I try to pack for the next day the night before, because I'm a mess in the morning and if something isn't part of my routine and requires only a bare minimum of thought, I won't do it.

I have different wardrobes for each thing (exercising, sleeping, casual/class, and work) and keep them physically separate (as in, separate drawers, separate parts of the closet, etc) again so I can put absolutely minimum thought into dealing with them. I also keep all my stuff for each activity or class or for work or for cleaning a certain room or whatever separate and ready to go (in its own bag/container/notebook/etc). That helps keep everything efficient and also keeps anything from getting needlessly messed up or dirty.

Also, I actually tend not to wash everything after wearing it only once (sweaters, bras, pants, maybe socks and shirts all *might* get worn 2-4x before I wash them) but if you're AT ALL in doubt or if you feel like you're at all disheveled, make sure you wash it. That goes for shoes and bags, too, which also have to go into the washing machine or otherwise get cleaned from time to time. Good hygiene is the #1 priority in terms of grooming, so make sure you aren't dirty and don't appear dirty (meaning, don't wear anything ripped or stained).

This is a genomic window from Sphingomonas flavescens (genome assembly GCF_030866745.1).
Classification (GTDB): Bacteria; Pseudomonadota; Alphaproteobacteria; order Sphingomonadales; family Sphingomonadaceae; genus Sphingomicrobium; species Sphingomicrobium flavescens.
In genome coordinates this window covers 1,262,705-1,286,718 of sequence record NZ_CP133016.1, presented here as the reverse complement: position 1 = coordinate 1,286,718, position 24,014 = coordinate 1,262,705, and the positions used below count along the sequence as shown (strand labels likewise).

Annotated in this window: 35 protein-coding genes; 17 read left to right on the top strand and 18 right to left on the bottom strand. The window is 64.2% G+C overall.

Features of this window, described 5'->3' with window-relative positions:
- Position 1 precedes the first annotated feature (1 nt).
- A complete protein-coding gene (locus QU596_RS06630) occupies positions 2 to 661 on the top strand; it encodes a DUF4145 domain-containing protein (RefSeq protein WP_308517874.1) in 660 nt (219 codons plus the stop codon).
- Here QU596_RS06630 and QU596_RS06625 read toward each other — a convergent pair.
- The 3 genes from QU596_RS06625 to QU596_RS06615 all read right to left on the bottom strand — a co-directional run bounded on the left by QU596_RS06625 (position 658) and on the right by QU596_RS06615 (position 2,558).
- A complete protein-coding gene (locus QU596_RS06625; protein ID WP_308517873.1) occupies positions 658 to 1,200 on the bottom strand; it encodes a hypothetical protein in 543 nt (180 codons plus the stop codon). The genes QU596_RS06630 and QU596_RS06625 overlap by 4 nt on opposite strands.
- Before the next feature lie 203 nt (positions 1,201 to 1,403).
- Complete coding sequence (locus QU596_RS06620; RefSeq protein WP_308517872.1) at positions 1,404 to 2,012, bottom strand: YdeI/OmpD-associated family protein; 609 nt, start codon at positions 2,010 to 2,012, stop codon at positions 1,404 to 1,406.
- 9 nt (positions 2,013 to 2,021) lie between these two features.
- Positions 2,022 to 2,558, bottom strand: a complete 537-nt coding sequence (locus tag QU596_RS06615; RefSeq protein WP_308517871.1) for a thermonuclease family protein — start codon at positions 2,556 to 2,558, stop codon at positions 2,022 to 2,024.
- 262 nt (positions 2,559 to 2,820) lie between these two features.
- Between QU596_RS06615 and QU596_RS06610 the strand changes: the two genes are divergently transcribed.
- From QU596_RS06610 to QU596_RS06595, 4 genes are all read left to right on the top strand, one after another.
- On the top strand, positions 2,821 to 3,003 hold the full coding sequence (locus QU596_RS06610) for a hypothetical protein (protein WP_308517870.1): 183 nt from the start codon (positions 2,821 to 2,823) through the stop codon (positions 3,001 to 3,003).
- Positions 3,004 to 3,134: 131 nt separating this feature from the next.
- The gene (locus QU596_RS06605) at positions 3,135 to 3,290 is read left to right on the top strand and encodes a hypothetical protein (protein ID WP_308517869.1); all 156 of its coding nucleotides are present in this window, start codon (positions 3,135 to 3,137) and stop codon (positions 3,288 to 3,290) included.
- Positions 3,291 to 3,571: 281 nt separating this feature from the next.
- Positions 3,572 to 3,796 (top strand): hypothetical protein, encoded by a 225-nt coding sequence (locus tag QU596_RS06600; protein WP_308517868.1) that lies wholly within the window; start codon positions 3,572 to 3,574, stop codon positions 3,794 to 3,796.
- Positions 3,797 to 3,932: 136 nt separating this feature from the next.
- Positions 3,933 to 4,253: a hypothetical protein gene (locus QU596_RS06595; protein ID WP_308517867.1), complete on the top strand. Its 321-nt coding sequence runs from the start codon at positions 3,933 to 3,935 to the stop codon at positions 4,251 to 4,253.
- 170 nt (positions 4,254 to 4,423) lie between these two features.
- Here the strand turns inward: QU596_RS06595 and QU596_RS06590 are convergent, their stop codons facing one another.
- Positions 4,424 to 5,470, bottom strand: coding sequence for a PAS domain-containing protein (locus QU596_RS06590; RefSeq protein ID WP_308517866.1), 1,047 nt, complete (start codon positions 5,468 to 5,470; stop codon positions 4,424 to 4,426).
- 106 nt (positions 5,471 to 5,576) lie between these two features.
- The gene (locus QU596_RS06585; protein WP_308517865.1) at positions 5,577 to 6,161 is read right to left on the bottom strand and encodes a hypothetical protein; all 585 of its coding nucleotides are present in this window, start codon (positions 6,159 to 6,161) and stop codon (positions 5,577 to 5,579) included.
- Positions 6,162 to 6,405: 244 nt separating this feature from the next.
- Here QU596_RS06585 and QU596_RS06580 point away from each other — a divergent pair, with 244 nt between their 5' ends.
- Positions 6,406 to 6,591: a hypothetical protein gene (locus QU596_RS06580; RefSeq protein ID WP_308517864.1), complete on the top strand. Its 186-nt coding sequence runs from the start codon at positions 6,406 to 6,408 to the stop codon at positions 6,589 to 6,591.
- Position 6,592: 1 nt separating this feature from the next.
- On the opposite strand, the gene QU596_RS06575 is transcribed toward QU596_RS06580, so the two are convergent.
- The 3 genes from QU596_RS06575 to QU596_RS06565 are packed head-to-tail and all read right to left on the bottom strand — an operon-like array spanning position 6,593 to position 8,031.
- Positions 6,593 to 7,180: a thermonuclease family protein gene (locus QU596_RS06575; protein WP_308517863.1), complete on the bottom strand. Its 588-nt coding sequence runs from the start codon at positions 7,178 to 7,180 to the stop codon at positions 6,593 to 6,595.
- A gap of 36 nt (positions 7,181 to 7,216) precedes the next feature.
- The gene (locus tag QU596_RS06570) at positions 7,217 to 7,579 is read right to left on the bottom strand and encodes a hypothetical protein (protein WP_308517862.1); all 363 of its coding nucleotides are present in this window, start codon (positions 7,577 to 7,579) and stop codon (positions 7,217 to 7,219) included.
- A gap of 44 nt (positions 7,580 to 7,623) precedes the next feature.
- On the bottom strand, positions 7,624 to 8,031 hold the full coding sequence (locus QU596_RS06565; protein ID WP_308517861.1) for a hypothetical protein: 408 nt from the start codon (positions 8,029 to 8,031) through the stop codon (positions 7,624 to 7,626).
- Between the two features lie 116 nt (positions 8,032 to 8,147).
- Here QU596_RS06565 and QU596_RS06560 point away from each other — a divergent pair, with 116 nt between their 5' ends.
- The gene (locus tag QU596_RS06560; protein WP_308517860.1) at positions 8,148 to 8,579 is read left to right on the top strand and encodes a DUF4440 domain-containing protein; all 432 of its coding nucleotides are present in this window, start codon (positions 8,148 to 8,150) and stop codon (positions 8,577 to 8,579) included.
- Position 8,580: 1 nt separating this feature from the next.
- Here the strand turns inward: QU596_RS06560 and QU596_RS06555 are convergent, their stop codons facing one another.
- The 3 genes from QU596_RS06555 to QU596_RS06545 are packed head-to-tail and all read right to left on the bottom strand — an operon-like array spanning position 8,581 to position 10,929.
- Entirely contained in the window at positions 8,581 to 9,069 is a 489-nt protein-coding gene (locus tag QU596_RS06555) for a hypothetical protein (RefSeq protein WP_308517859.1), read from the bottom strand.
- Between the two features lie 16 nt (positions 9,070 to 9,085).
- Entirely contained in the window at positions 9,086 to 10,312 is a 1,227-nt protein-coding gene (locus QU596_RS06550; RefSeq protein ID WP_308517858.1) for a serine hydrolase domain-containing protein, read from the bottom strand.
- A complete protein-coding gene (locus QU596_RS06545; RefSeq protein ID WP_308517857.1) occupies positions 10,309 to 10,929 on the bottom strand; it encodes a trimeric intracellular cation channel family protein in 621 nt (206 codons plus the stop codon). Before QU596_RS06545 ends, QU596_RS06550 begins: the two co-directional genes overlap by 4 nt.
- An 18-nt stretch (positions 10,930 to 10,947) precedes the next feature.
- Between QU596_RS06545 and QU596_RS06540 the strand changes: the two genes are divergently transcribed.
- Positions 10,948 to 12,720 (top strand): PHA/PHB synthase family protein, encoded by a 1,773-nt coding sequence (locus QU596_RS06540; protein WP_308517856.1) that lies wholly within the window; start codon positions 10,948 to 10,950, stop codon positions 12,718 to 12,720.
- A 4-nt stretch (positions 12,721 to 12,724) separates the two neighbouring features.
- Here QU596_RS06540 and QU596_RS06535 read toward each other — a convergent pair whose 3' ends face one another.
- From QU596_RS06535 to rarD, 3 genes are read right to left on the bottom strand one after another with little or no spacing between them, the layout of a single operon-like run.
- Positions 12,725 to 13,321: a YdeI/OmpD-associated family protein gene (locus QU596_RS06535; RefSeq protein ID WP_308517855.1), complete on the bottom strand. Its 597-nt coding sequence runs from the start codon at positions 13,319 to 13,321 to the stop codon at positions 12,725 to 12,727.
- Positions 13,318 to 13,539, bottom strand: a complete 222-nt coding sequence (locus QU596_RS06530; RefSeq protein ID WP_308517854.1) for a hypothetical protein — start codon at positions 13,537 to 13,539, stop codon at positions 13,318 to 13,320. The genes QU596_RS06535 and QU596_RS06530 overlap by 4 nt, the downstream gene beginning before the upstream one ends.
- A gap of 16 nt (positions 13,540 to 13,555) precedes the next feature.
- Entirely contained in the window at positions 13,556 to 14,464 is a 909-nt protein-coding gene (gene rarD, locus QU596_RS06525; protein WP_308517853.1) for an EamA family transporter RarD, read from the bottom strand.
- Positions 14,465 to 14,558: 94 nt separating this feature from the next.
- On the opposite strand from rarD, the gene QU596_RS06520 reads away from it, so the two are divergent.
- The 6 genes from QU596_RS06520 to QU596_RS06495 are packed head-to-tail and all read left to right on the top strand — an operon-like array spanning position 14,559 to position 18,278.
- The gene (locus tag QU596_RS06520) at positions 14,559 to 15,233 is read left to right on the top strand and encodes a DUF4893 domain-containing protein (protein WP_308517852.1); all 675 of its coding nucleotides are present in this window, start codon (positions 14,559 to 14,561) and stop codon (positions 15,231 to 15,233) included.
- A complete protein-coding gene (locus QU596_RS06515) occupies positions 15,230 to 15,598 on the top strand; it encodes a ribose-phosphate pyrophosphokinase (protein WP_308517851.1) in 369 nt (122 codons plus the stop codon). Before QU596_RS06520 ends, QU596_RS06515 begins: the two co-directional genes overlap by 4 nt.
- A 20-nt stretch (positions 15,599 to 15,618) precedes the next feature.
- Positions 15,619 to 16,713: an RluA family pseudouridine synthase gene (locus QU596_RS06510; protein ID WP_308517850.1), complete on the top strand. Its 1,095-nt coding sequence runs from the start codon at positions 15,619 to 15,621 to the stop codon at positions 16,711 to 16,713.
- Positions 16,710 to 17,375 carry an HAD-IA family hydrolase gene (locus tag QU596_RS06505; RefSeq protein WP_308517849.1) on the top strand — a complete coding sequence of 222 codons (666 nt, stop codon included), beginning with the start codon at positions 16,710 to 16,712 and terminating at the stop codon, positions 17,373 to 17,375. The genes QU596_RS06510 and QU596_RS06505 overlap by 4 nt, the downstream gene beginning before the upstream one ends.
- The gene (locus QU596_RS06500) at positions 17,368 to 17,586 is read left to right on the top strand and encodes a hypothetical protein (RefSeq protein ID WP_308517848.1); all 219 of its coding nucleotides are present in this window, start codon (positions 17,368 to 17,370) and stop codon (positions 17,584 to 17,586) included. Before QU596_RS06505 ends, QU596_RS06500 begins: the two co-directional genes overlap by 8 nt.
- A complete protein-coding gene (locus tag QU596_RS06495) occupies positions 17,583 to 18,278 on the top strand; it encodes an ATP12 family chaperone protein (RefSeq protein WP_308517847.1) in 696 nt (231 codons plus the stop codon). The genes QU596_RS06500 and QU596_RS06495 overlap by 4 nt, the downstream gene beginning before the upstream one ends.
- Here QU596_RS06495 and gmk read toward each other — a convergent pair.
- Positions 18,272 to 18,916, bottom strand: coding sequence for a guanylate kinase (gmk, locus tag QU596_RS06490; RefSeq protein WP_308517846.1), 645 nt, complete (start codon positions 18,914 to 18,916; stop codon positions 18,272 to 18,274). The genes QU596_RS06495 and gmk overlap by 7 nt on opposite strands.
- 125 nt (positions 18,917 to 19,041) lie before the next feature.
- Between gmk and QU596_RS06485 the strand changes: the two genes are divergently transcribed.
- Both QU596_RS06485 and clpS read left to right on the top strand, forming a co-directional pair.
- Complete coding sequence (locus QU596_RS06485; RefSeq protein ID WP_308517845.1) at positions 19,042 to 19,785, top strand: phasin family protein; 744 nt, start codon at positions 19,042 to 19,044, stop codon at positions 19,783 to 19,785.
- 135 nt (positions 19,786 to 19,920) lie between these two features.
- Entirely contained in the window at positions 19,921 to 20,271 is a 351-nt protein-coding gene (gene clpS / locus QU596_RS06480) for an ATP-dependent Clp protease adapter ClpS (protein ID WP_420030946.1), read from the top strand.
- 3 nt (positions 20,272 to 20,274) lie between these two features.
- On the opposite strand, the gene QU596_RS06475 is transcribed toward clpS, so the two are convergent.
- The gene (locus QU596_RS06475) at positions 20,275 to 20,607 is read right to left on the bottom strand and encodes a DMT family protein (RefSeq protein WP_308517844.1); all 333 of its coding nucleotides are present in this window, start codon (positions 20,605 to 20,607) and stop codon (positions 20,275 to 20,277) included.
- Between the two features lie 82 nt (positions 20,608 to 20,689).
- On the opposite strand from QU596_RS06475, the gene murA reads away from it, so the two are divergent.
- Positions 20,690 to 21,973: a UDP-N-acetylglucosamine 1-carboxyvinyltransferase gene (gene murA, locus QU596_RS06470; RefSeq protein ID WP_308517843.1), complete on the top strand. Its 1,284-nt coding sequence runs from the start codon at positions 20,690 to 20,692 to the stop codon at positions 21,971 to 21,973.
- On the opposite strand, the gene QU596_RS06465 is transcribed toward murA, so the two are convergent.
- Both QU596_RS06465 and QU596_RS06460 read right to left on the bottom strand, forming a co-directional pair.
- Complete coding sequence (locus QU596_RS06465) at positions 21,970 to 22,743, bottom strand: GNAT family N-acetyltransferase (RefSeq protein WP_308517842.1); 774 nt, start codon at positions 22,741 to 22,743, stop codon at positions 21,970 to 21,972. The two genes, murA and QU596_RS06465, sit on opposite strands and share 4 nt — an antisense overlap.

If you're neat, clean, and polite, you're probably going to be fine in terms of likeability. People's standards aren't *so* high. But if you want to become more emotionally intimate and connected with people, then you're probably going to have to open up and become more communicative. That's not about increasing your likeability, that's about increasing your communication skills and comfort zone. And that's pretty much exactly what therapists are trained to do, so that's probably where you need to get help next. In the meantime, art is also all about communication, so you might try dabbling more in art (including literature, music, even movies or TV -- whatever interests you) with the goal of flexing your muscles in terms of communication, empathy, and understanding others' (the characters', the musicians', the artists', etc) perspectives better.
posted by rue72 at 7:19 PM on July 22 [6 favorites]